Surely you've tried it, but Montale Oud Queen Roses? It's a big round rose. (And a gigantic rectangular oud.) I didn't love it but it's definitely a different kind of rose than Jean Claude Ellena's frightened little Rose Ikebana from the Hermessence line. Which, by the way, the Hermès salesperson was pushing hard on me, saying it's by far the most popular Hermessence (I feel self-conscious every time I type that) in the boutique. Which I suppose means it's either the most popular or it's the least popular and she's trying to get rid of it. Either way, it smelled almost impossibly thin and simple. But then Ellena sometimes does that: breaks down scents to their skeletal frames, their very essence (he did it with Brin de Réglisse, the licorice and lavender, too). The problem is it seems like he forgets to build them back up. It's almost like we catch the scent half-undressed.
I'm curious to hear how you differentiate the M. Micallef Aoud from Montale White Aoud. I have samples of both sitting in front of me and I swear the two vials have physically fused and formed a single scent. Right here! I swear. I do think Micallef Aoud is a tiny bit heavier (I'm talking ounces not pounds) but that's all. And if you already have White Aoud, why bother? But then I have no nose for oud. Or synthetic oud, which is what Luca Turin claims almost every contemporary oud fragrance contains.
I have no taste for iris either, common as it is. Today I'm wearing Dzongkha (continuing my weeklong L'Artisan Parfumeur Death Trip) and I know I have a small headache and I don't like the way I smell in the same way I don't like the way I smell whenever I wear a supposedly handsome iris, but I have no other insights. I smell like I should be packing up a briefcase and going over my presentation for the boys down at the office. There. That's my only insight.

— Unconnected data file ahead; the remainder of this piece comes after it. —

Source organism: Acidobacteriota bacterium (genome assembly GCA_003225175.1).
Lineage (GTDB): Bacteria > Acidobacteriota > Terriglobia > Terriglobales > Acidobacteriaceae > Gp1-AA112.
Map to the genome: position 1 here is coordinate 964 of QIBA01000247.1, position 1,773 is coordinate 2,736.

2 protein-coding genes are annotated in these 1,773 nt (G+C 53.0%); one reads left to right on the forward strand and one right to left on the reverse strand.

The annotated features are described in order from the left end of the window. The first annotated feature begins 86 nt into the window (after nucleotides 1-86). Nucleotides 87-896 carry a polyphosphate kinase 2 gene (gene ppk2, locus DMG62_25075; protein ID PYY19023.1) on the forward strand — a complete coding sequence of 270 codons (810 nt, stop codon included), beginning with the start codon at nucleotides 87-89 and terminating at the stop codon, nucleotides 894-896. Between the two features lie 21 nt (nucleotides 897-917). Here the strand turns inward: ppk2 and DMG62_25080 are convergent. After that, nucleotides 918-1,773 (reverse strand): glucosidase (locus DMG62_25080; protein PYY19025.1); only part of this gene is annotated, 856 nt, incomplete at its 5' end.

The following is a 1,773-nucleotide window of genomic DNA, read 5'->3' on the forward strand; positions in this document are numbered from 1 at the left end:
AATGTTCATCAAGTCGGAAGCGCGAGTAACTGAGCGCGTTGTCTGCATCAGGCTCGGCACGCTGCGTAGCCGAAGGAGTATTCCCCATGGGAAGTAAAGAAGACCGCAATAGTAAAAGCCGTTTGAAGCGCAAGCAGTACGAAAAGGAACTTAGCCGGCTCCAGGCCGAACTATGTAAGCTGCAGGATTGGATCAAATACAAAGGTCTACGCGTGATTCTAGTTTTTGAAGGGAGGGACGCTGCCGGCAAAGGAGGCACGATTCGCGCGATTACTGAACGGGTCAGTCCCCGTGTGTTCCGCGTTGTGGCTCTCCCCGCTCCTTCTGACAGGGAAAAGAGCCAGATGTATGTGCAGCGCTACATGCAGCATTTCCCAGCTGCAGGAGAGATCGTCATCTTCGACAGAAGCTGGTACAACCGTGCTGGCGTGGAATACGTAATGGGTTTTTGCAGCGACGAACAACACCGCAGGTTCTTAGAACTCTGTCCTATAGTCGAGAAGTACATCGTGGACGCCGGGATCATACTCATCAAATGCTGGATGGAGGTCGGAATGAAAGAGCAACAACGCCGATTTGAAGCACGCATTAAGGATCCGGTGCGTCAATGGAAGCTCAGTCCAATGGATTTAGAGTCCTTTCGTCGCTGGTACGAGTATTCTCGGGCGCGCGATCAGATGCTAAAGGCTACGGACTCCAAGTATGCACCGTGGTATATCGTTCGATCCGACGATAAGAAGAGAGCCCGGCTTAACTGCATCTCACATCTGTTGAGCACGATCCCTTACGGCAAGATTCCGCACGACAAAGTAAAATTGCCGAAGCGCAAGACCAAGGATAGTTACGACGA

I have a large sample of Tom Ford Private Blend Noir de Noir and I liked it so much, I left some in the bottle to remember it. (And then put the bottle in a closet and forgot about it.) It's crazy thick and sweet and if I had to buy another Tom Ford today, that would be my choice. (Y'know, after Italian Cypress. I'm not to be trusted.) I wish I hadn't sprayed the Dzongkha or I'd get some now. Turin compared it to 100% Love. Have you tried that one? Yowza! It's the female side of the two S-Perfume scents (S-ex being the male) and it's perhaps the weirdest perfume I've ever worn. It's chocolate and rose but not at all like Thierry Mugler Angel. It makes Angel look like a piker! I sold it off and I regret it, not because I liked wearing it (it was almost impossible to wear), but because I liked smelling it. I think Barney's carries it now. On your list, Katie!
Indult Manakara was already on my list, added two months ago, so that means I've already tried it (and liked it). But I can't remember a thing about it, even when you first brought it up last week. This is the curse of having too many samples. Unless you have an organized mind, you're going to forget stuff. You'll see.
All of this correspondence makes me suddenly feel inadequate about my perfume experience. No, I haven't tried most of the Frédéric Malles except Outrageous! (goofy synthetic apple) and Musc Ravageur (not goofy at all and if you call it goofy it'll smack you across the head). My only other perfume-loving friend is visiting from New York and wants to try EVERYTHING (like two kids and a pack of cigarettes, we're going to have headaches within twenty minutes). So maybe I should just get everything. See, you're a bad influence. You're Rob Lowe to my James Spader. Here I was happily piddling along with my small nation of bottles and samples and now you have me desperate to visit the entire perfume world. (And as far as I know, LuckyScent doesn't issue frequent-flyer rewards.)
Okay, you've added to your list, I've added to mine, and in the meantime I should probably go running or start writing or do something other than dream of being a perfume czar.
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